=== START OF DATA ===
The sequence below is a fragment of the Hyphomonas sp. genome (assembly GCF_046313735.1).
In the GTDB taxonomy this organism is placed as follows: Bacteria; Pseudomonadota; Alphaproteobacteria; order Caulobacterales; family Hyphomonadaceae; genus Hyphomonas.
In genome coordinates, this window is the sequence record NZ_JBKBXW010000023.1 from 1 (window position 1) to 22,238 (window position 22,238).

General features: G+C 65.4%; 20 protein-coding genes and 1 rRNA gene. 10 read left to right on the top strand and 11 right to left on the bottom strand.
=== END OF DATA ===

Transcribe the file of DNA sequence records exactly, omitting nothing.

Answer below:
The sequence below is a fragment of the Hyphomonas sp. genome (assembly GCF_046313735.1).
In the GTDB taxonomy this organism is placed as follows: Bacteria; Pseudomonadota; Alphaproteobacteria; order Caulobacterales; family Hyphomonadaceae; genus Hyphomonas.
In genome coordinates, this window is the sequence record NZ_JBKBXW010000023.1 from 1 (window position 1) to 22,238 (window position 22,238).

General features: G+C 65.4%; 20 protein-coding genes and 1 rRNA gene. 10 read left to right on the top strand and 11 right to left on the bottom strand.